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From: Paul Mensonides (pmenso57_at_[hidden])
Date: 2002-04-23 17:27:18

> Please see ISO C++ core issue 339 at
> I'm very interested in real-world examples for the case mentioned
> in the issue. (Note the template instantiation in the return type
> of the function, not within the definition of some integral
> const member, as is the case in the examples shown on this list so
> far.)
> Jens Maurer

I looked at this issue, and I don't understand what name mangling has to with
this. The result of sizeof is an integral constant of type std::size_t--always.
So why would it matter how you came up with that unsigned value as far as name
mangling is concerned. I.e. from the example A<1U> is the same type as
A<sizeof(char)>. Maybe I'm missing something.

On a similar topic, I think the 'rules' for when type deduction can fail are
ridiculous. They could easily be rewritten to say something like: template
type deduction fails if argument replacement results in something nonsensical.
<-- translated into standardese, of course -- And then follow it with a list of
things that *are* allowed that normally aren't such as adding 'const' to a type
that is already const. If we could do that, then we could implement stuff like

template<class T> struct has_default_ctor {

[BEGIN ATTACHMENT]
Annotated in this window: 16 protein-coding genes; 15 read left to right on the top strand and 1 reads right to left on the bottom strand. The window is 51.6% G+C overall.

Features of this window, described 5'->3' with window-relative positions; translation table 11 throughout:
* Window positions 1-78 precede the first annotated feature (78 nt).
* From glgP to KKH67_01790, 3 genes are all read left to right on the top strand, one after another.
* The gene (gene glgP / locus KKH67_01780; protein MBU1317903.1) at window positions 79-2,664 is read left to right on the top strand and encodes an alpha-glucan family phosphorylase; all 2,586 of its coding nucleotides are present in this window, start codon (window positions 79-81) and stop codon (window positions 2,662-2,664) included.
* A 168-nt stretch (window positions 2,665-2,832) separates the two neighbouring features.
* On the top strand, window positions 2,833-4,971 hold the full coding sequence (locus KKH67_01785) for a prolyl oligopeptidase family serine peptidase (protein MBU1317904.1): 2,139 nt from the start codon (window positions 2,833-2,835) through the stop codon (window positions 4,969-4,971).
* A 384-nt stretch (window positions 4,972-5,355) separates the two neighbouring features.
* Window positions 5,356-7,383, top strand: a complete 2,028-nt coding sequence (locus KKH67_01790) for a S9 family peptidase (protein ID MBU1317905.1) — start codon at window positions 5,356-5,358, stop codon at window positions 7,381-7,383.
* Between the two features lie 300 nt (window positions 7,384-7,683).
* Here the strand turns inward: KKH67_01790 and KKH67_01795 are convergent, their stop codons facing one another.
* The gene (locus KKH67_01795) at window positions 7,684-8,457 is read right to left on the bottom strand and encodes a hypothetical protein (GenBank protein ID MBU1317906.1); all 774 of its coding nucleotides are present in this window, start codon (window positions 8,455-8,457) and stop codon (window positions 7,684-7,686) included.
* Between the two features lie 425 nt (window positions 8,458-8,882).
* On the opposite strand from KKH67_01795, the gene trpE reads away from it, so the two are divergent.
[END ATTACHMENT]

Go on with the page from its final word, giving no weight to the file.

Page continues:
template<unsigned> struct helper;
        template<class U> static small_t check( helper<sizeof(new U)>* );
        template<class U> static large_t check( ... );
        static const bool value = sizeof(check<T>(0)) == sizeof(small_t);

template<class T> const bool has_default_ctor<T>::value;

struct X {
    X(int); // no default ctor

int main() {
    std::cout << has_default_ctor<X>::value << &std::endl;
    return 0;

Given the 'rewritten' rules of template type deduction failure, the 'helper<>'
overload would not be added to the candidate set because 'new U' is not a valid
expression. The standard is very unclear about what it means to 'instantiate' a
function template 'declaration'. According to the current rules, the
declaration is 'instantiated' prior to being added to the candidate set. The
only other example that I know of that deals with declaration instantiation is
class member functions:

template<class T> struct Z {
    void set(void (T::*)(void)) { };

This is a compile-time error if Z is instantiated with a non-class type--because
of the instantiation of the declaration of the function 'set'--even if you never
call it at all.

Apparently, because of some discussions about this that I had on comp.std.c++,
the compiler only needs to 'partially' instantiate the declaration in order to
produce a candidate function. <-- that is *not* mentioned in the standard
anywhere. Basically, this whole area needs to be significantly cleaned up.

Paul Mensonides

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